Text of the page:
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It was pretty funny, but it was clean and had a great view of the river, so I made it work! Describe your issue Have a question not already answered in the links at left or on our main FAQ page? Known for its devilish inclusion of humorous fiction, The Battered Suitcase also featured thematic issues based on seasons, holidays, or sub-genres. One thing is for sure- for someone like myself who finds great joy in the peculiarities of life, this country is surely a win. Readers who like this genre will likely love it. Our driver was frantically trying to yank the door open and get in, but just before he did, we slammed into the front of another taxi that was parked. Visit our Help Pages.

I had a few experiences my first week in India that will remain burned in my memory forever. The first day I was here, I was wandering around an area called Connaught Place, completely overstimulated and overwhelmed. I saw a tiny little woman, who clearly looked older than her age, sit down on the sidewalk, holding the smallest baby I have ever seen.

It could not have been more than 5 pounds. Usually the people begging here have been fairly aggressive- coming up to me, grabbing my arm, following me- but this woman just sat there, staring at the ground, saying nothing. She let the cup sitting on the sidewalk in front of her do the talking. A few days later, I was walking through a shopping center called Basant Lok. On my way out of the shopping center, I noticed a man sitting on the dirt floor on a mat.

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He also was probably in his early twenties, but he was dressed in scraps of dirty cloth, and he was alone. When he saw me, he started to frantically drag himself by his arms toward me through the dirt to ask for money, his legs dragging uselessly behind him on the ground. The contrast between him and the other kids who barely seemed to notice he was there made it even more piercing.

My friend Laura introduced me to Salaam Baalak Trust, an organization based in Delhi that works with street children. They work with two kinds of children: They provide outreach, family reconciliation when appropriate, education, counseling, and when necessary, shelter for the kids. We started the walk by visiting a poverty community that has been built up around the railroad tracks. Many of the people who live here are railroad employees. Addiction is also a problem with the kids in this community- I saw one child who could not have been more than 10 years old, who obviously was under the influence of some kind of drugs.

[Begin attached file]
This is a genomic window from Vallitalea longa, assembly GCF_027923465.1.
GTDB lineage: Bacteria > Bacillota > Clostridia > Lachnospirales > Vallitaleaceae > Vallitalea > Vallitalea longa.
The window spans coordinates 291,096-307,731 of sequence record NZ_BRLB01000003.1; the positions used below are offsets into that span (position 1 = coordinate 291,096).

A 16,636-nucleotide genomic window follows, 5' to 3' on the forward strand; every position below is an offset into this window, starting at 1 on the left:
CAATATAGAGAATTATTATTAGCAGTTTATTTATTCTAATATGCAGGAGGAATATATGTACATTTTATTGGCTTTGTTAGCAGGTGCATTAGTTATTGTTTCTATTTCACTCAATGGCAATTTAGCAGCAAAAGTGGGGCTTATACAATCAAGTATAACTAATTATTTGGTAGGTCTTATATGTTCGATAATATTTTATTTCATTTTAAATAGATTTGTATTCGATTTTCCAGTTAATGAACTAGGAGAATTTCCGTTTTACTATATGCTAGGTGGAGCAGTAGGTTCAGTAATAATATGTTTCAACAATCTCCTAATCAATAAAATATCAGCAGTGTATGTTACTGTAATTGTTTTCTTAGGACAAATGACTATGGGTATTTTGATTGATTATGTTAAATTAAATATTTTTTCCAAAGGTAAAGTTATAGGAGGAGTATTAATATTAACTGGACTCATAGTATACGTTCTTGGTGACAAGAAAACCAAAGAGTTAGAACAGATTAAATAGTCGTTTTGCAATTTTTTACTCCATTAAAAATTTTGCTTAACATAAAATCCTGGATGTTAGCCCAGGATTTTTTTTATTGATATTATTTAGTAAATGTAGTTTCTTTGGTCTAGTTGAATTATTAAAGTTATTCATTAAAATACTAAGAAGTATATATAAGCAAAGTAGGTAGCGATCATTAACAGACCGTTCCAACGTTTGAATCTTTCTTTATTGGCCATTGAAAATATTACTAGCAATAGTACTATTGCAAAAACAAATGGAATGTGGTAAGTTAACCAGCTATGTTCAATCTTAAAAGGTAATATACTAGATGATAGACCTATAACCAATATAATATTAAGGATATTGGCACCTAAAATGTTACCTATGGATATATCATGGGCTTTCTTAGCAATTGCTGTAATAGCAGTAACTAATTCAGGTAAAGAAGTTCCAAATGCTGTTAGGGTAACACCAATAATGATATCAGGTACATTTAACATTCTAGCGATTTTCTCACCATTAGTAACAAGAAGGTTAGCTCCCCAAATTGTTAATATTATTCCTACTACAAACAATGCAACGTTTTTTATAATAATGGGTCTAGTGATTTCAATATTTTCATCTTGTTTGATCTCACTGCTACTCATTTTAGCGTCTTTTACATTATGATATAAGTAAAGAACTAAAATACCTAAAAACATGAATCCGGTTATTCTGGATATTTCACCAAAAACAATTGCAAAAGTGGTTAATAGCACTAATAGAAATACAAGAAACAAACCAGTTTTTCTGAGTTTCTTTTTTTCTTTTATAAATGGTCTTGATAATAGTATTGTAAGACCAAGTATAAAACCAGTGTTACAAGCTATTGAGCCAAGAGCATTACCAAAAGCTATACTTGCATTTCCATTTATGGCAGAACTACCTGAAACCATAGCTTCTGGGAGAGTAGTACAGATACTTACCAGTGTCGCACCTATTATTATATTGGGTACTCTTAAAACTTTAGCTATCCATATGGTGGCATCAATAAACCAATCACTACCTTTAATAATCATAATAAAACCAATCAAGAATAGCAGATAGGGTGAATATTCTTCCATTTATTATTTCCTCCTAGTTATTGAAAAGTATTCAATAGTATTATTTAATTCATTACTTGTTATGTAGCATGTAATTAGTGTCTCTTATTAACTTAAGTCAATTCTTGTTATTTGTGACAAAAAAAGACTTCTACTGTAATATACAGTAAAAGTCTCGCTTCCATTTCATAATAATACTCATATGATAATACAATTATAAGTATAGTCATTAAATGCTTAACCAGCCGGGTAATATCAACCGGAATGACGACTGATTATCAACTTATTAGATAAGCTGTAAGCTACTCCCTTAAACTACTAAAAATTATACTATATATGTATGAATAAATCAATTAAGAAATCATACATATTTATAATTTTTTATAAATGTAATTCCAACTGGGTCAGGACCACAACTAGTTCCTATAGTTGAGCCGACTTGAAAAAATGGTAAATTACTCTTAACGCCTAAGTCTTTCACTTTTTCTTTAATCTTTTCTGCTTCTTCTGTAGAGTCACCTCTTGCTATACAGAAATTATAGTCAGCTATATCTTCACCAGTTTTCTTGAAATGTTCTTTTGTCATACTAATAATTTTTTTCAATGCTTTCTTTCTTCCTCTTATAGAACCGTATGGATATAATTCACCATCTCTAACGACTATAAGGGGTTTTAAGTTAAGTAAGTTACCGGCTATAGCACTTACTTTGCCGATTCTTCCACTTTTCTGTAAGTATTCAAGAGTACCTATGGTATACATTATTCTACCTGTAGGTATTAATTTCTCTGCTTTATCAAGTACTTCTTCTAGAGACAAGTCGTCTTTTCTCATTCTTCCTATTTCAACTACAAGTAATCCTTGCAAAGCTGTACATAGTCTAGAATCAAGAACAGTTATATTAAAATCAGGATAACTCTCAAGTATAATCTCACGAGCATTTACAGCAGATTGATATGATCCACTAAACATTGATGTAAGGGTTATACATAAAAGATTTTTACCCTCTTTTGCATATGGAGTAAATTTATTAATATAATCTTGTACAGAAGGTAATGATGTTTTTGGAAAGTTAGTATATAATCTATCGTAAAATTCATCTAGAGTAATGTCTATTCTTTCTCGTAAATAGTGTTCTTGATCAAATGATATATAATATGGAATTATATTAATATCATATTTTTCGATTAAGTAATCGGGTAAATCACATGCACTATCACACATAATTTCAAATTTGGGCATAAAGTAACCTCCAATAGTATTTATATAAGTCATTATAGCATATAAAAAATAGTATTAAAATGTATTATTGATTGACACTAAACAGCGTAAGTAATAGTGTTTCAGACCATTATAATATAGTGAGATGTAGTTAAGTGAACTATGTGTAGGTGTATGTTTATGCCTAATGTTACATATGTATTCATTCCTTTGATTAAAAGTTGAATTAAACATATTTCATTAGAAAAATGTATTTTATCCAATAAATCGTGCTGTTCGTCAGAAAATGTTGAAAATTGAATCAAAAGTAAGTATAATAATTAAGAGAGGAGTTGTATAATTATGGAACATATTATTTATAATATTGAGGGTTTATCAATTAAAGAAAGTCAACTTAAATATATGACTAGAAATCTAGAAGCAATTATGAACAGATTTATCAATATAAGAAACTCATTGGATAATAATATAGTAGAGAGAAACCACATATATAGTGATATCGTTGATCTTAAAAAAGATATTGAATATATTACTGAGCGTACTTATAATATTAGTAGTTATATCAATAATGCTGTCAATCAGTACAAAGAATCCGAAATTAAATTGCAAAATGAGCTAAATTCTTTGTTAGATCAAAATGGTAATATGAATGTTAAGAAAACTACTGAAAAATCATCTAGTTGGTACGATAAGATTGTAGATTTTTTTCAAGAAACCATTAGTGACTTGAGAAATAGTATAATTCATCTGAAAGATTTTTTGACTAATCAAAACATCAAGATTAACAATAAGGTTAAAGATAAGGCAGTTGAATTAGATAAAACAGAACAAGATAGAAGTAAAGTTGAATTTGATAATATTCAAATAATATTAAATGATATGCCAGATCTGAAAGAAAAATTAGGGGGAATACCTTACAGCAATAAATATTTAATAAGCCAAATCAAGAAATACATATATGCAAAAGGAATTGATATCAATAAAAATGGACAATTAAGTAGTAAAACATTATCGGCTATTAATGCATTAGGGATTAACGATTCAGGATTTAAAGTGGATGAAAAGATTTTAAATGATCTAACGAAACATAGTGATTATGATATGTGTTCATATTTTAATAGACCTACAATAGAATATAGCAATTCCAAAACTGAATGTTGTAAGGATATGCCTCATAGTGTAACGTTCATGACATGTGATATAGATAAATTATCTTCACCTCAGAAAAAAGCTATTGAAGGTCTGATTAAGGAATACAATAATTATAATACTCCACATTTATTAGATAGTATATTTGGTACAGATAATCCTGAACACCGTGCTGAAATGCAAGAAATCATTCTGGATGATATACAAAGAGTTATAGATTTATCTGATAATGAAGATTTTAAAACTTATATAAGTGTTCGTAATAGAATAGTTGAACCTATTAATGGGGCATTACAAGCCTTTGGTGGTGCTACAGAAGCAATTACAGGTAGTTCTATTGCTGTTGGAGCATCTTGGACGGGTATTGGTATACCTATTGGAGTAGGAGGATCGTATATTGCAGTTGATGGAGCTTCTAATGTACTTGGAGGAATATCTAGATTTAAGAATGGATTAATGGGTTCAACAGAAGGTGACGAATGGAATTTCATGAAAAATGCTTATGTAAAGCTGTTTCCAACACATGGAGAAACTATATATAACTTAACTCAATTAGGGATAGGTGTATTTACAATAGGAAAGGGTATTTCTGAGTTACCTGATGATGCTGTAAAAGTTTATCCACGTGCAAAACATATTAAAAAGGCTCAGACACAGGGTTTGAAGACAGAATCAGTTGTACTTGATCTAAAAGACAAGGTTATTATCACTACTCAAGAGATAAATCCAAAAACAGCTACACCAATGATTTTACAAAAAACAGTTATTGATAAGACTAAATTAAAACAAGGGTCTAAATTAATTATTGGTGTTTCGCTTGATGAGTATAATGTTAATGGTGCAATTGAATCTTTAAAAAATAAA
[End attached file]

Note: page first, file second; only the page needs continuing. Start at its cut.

This was my tour guide, Shekhar- he ran away from his home in rural India when he was 12 and came to Delhi. He lived in the train station and various other places for three years, doing random odd jobs like rag picking. He came to Salaam Baalak Trust when he was 15, and he lived in their shelter home until he was Now he has an apartment in Delhi, is reconciled to his family, and is working as a tour guide for SBT. He wants to become an actor. He was excellent, and I really enjoyed hearing his story and his perspective on the lives of the poor in Delhi. The boys were having an art class when we got there.

I was amazed by this organization and the work that they are doing.

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I am very, very thankful to have had the opportunity to see their work firsthand for a day- one of the days of this trip that I have enjoyed most and will never forget. This is posted on the back of most commercial vehicles in India. Last week I took a short trip up to Rishikesh, about 4 hours north of Delhi by train.